What’s eating key global currencies? The effects of the fallout of worldwide rate hikes and a slowing Chinese economy explained

Chinese manufacturing firms are struggling to sell their current stock (Source: Getty)
The world's key currencies have been subject to significant sideways trading in the last few months, including the euro- dollar, sterling-dollar and yen-dollar.
The relatively stable euro-dollar rate is down to relative interest rates between the US and Eurozone staying stable.
This is backed up by improving inflation and unemployment in Europe and the Federal Reserve’s continuing postponement of interest rate hikes.


At its September meeting, chair Janet Yellen pointed the finger at the Chinese economic slowdown and consequent turbulence overseas as a reason for keeping rates low.
The Chinese slowdown will not end just yet, and US inflation is not near its target so it would be no surprise if the rate hike is delayed until March 2016.
This will keep the euro-US dollar and sterling-dollar in their stable ranges for quite some time. Elsewhere, it’ll continue to pressurise commodity-producing economies.
It has already taken its toll on Australia, Canada and New Zealand, as it has hurt their economic growth and also caused higher unemployment rates.
But these pressures should keep inflation contained, and may mean there is further monetary easing in these countries.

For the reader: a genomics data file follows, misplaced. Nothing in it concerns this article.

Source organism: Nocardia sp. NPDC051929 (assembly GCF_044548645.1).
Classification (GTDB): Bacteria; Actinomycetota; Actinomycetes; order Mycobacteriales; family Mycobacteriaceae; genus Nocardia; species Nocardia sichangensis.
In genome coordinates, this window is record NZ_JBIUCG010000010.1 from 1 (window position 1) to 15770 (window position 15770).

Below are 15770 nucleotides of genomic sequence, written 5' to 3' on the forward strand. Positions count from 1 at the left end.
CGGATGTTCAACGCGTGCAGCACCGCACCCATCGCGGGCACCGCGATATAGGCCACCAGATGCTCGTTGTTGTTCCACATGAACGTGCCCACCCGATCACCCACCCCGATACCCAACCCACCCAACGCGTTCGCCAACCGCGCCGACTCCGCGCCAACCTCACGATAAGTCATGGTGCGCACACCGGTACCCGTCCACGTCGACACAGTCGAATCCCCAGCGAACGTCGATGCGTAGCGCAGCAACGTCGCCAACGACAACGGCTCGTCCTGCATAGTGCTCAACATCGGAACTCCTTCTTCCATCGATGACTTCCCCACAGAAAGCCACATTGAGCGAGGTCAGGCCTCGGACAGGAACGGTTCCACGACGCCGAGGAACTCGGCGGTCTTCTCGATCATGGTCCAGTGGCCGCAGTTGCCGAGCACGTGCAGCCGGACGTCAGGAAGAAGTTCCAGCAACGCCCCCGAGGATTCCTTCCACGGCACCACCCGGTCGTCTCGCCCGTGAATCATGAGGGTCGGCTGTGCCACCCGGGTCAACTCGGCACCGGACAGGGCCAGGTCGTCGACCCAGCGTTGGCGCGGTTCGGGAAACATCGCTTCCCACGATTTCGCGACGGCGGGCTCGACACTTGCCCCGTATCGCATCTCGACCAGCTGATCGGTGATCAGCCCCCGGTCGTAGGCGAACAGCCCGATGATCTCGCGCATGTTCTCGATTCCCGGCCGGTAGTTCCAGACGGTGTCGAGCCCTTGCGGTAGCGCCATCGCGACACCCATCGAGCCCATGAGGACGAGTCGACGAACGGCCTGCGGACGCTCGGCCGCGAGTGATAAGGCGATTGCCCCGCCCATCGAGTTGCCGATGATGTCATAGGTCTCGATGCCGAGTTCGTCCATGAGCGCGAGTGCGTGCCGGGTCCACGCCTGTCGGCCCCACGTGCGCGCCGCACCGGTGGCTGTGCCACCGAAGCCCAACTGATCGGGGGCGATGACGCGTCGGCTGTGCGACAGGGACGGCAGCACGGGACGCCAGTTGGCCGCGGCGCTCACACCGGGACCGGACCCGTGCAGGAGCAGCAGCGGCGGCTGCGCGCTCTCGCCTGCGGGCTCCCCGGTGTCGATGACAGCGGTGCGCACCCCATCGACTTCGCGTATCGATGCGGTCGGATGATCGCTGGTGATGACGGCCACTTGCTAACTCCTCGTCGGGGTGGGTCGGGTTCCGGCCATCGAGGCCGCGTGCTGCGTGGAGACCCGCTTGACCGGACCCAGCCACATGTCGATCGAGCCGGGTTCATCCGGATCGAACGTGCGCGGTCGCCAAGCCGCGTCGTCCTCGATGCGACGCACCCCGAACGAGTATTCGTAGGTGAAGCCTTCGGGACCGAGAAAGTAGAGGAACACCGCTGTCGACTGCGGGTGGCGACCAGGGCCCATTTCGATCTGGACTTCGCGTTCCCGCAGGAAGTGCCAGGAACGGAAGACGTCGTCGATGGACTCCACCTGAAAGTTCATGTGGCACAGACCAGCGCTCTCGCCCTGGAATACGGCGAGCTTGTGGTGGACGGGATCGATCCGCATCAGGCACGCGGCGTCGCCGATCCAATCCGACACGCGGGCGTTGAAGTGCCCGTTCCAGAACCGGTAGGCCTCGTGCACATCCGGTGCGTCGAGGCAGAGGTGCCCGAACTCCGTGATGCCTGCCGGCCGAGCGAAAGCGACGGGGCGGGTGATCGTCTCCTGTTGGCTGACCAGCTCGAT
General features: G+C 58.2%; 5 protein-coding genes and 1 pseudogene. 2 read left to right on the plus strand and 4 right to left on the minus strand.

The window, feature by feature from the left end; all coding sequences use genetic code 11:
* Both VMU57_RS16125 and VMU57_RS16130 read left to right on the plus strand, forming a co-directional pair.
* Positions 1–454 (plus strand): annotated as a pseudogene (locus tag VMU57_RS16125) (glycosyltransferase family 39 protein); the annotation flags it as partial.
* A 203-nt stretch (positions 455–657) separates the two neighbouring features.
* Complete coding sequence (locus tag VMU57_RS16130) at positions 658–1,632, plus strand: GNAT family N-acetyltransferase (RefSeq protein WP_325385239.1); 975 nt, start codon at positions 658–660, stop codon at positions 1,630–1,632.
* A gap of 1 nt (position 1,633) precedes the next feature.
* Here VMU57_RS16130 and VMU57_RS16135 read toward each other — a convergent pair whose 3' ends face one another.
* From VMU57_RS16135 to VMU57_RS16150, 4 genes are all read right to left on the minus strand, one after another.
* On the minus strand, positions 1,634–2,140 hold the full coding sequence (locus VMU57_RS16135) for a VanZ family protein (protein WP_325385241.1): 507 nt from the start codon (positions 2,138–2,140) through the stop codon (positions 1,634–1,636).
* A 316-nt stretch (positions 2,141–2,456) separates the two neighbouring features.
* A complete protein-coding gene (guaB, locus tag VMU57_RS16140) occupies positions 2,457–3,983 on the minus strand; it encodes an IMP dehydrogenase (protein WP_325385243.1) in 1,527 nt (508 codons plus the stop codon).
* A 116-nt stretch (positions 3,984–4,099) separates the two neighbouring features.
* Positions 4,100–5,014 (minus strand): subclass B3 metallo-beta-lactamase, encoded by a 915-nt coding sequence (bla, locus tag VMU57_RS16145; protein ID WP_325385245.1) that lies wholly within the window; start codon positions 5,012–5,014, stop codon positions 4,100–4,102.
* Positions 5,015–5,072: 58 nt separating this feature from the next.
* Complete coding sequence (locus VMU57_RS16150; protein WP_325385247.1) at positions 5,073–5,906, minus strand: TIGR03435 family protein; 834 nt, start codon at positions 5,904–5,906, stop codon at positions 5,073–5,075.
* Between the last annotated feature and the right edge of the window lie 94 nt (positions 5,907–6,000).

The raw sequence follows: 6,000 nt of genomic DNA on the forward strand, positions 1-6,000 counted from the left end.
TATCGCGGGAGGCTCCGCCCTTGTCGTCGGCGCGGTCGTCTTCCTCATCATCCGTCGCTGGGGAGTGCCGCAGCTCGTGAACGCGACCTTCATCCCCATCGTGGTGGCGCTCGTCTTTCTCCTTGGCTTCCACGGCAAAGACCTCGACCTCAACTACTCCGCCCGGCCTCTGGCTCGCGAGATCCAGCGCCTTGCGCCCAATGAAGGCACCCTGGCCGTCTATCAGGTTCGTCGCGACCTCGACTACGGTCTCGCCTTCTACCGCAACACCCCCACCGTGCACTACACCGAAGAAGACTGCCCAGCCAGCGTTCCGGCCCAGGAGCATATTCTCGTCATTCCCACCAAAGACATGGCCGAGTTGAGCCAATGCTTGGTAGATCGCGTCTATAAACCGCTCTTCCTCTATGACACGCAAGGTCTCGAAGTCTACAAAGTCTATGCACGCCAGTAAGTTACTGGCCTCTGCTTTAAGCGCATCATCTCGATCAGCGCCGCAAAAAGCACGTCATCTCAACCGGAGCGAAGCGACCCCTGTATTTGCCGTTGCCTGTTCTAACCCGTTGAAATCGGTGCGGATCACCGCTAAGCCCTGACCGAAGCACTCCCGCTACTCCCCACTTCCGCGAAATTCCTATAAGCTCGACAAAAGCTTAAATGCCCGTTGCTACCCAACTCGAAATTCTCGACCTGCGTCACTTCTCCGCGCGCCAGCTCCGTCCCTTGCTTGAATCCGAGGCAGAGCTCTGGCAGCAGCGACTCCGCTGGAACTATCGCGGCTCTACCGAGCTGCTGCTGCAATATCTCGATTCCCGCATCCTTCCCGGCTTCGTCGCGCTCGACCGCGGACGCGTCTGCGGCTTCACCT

The Australian central bank is expected to cut interest rates by 30 basis points, which is fair – but there could be much higher rate cuts of 50 basis points if the unemployment rates rise.
Meanwhile, in neighbouring New Zealand, the central bank is expected to cut 29 basis points off interest rates over the next 12 months.
Again, it would be no surprise if this turns out to be a much stronger easing, with cuts of 50 basis points. Canada too is in recession, as the lower oil price has weighed on its economy.
Some experts are even calling for the Bank of Canada to implement QE, as the recent rate cuts have not been enough to help the country’s businesses.
Although markets don’t expect further cuts, if they were to come, the value of these countries’ currencies could decline even further.
This would happen independently of any Fed rate rises – but if there are rate hikes in the US, then the decline would be even greater.


And this will all play out as long as Chinese data keeps drifting lower. One of the leading indicators, the China Caixin PMI manufacturing index, came in last week at its lowest level since March.
The inventories sub-index of the same PMI survey showed Chinese manufacturing firms are having problems selling their current stock, while new orders have declined.
Meanwhile, new export orders have fallen – all of which suggests this closely-watched PMI indicator will be even lower in the near future.
With this, of course, comes a slower Chinese economy. And those commodity producing economies – Canada, Australia and New Zealand – will continue to feel the pain.
Their currencies will continue to be pushed lower, and their employment rates will also reflect China’s slowdown: there will be more lay-offs.
Traders will be shorting the Commodity Block Currencies versus sterling, the euro or dollar.
But if the Fed keeps rates lower for longer, this could trigger a reversal in key commodity prices such as iron ore, crude oil and soft commodities – each of which would benefit Australia, Canada and New Zealand respectively.
Higher commodity prices will mean less pressure on those central banks to ease policy, and their currencies will do better too.

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